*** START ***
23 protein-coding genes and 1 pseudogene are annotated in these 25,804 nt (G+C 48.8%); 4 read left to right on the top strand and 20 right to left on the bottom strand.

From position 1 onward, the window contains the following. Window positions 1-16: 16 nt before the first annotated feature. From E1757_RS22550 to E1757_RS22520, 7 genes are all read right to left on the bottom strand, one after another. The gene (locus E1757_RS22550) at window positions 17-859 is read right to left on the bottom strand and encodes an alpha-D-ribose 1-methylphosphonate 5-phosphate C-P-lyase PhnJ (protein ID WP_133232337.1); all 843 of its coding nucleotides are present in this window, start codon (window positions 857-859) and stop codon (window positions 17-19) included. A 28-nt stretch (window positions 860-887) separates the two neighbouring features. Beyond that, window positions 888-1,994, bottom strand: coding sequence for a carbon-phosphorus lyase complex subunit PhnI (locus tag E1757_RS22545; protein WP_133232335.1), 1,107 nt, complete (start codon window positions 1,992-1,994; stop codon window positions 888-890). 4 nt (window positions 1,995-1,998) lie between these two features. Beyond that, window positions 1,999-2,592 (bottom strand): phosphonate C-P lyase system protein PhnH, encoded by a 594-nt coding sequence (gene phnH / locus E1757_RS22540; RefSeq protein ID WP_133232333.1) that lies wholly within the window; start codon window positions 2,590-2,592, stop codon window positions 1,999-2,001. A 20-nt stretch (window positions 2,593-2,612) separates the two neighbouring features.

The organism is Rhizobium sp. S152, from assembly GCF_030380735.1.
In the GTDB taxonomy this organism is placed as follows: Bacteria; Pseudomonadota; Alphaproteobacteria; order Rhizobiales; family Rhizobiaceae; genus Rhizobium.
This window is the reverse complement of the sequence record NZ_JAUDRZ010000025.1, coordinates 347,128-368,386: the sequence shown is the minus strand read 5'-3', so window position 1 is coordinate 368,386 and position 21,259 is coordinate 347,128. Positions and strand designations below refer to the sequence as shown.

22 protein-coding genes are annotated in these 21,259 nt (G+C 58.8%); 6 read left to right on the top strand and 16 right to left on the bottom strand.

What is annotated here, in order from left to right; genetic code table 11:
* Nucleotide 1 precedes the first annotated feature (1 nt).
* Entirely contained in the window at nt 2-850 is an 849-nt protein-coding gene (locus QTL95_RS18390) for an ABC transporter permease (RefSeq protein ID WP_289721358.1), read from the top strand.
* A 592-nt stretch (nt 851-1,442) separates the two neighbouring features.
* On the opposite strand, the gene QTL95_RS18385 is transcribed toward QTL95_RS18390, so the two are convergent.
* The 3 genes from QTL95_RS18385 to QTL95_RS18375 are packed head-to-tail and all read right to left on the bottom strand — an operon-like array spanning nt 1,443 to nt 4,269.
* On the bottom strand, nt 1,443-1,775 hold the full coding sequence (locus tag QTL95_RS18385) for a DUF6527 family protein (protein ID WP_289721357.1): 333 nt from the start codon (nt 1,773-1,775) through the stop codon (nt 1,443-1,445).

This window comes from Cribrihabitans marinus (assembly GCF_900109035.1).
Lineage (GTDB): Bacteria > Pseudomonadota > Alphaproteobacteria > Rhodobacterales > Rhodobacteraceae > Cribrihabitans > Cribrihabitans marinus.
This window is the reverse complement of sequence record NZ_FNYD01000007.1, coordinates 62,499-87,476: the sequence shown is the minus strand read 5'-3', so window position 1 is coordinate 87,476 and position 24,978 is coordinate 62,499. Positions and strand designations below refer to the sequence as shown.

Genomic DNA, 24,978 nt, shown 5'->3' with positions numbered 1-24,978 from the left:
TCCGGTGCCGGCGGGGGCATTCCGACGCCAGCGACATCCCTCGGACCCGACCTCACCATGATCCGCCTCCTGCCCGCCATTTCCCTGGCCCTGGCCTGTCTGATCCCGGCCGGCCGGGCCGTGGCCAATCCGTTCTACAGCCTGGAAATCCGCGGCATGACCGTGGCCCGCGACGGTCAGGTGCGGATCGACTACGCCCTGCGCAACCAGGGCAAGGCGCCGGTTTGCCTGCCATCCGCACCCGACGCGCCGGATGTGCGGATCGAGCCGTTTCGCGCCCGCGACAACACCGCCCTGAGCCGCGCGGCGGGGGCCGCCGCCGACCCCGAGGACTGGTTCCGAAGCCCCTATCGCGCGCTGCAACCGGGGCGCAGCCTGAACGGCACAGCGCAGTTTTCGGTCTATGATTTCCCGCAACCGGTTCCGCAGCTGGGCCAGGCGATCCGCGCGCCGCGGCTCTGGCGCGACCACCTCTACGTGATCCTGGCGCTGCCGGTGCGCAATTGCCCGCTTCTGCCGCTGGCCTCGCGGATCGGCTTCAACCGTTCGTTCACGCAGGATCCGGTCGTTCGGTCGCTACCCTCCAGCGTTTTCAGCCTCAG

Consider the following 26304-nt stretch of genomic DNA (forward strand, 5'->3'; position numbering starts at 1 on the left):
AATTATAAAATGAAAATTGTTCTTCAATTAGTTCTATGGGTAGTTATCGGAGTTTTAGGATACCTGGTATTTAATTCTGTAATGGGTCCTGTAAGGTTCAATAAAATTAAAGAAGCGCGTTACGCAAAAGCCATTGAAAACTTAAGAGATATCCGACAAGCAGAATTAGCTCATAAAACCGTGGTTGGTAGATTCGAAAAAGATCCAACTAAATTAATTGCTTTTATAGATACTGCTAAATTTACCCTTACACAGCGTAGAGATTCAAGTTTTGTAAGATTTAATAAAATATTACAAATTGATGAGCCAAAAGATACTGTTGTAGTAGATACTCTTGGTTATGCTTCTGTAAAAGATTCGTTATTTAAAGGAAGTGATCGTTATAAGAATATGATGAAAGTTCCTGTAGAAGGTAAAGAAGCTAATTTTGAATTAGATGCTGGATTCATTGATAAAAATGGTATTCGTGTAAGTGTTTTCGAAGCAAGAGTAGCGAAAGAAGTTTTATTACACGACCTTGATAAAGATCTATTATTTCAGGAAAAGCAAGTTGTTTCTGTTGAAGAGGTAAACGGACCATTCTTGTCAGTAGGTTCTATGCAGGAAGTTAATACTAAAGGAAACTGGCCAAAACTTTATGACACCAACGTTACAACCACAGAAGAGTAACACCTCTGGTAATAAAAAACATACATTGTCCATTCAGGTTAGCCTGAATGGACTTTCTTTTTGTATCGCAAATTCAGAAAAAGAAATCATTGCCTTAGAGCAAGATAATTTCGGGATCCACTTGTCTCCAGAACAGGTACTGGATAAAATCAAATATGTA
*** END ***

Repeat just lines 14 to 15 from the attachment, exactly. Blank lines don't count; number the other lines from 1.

This window comes from Cribrihabitans marinus (assembly GCF_900109035.1).
Lineage (GTDB): Bacteria > Pseudomonadota > Alphaproteobacteria > Rhodobacterales > Rhodobacteraceae > Cribrihabitans > Cribrihabitans marinus.